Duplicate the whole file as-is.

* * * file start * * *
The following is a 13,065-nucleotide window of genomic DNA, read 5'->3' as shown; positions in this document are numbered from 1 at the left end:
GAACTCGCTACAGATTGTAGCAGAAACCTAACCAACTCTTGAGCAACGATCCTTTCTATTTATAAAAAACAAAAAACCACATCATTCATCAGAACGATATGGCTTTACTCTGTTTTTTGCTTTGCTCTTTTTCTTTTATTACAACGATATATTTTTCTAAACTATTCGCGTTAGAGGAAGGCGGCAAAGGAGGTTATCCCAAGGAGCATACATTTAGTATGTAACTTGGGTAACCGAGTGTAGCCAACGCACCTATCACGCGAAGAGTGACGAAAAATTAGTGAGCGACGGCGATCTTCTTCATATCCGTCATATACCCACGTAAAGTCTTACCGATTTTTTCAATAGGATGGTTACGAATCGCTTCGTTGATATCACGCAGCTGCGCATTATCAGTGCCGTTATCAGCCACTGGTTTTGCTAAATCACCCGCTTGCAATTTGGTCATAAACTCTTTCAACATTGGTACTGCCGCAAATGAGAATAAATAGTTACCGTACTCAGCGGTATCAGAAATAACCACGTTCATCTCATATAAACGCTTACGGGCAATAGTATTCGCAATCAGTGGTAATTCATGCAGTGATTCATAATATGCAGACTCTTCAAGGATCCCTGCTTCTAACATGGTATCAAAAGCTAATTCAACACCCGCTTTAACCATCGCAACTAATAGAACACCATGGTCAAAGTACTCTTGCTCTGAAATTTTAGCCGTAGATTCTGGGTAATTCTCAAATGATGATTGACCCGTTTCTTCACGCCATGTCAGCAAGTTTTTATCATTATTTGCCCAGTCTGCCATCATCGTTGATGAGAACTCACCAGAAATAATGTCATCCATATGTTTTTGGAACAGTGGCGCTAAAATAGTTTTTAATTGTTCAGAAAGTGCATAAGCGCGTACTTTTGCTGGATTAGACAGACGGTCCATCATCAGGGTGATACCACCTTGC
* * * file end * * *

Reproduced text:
The following is a 13,065-nucleotide window of genomic DNA, read 5'->3' as shown; positions in this document are numbered from 1 at the left end:
GAACTCGCTACAGATTGTAGCAGAAACCTAACCAACTCTTGAGCAACGATCCTTTCTATTTATAAAAAACAAAAAACCACATCATTCATCAGAACGATATGGCTTTACTCTGTTTTTTGCTTTGCTCTTTTTCTTTTATTACAACGATATATTTTTCTAAACTATTCGCGTTAGAGGAAGGCGGCAAAGGAGGTTATCCCAAGGAGCATACATTTAGTATGTAACTTGGGTAACCGAGTGTAGCCAACGCACCTATCACGCGAAGAGTGACGAAAAATTAGTGAGCGACGGCGATCTTCTTCATATCCGTCATATACCCACGTAAAGTCTTACCGATTTTTTCAATAGGATGGTTACGAATCGCTTCGTTGATATCACGCAGCTGCGCATTATCAGTGCCGTTATCAGCCACTGGTTTTGCTAAATCACCCGCTTGCAATTTGGTCATAAACTCTTTCAACATTGGTACTGCCGCAAATGAGAATAAATAGTTACCGTACTCAGCGGTATCAGAAATAACCACGTTCATCTCATATAAACGCTTACGGGCAATAGTATTCGCAATCAGTGGTAATTCATGCAGTGATTCATAATATGCAGACTCTTCAAGGATCCCTGCTTCTAACATGGTATCAAAAGCTAATTCAACACCCGCTTTAACCATCGCAACTAATAGAACACCATGGTCAAAGTACTCTTGCTCTGAAATTTTAGCCGTAGATTCTGGGTAATTCTCAAATGATGATTGACCCGTTTCTTCACGCCATGTCAGCAAGTTTTTATCATTATTTGCCCAGTCTGCCATCATCGTTGATGAGAACTCACCAGAAATAATGTCATCCATATGTTTTTGGAACAGTGGCGCTAAAATAGTTTTTAATTGTTCAGAAAGTGCATAAGCGCGTACTTTTGCTGGATTAGACAGACGGTCCATCATCAGGGTGATACCACCTTGC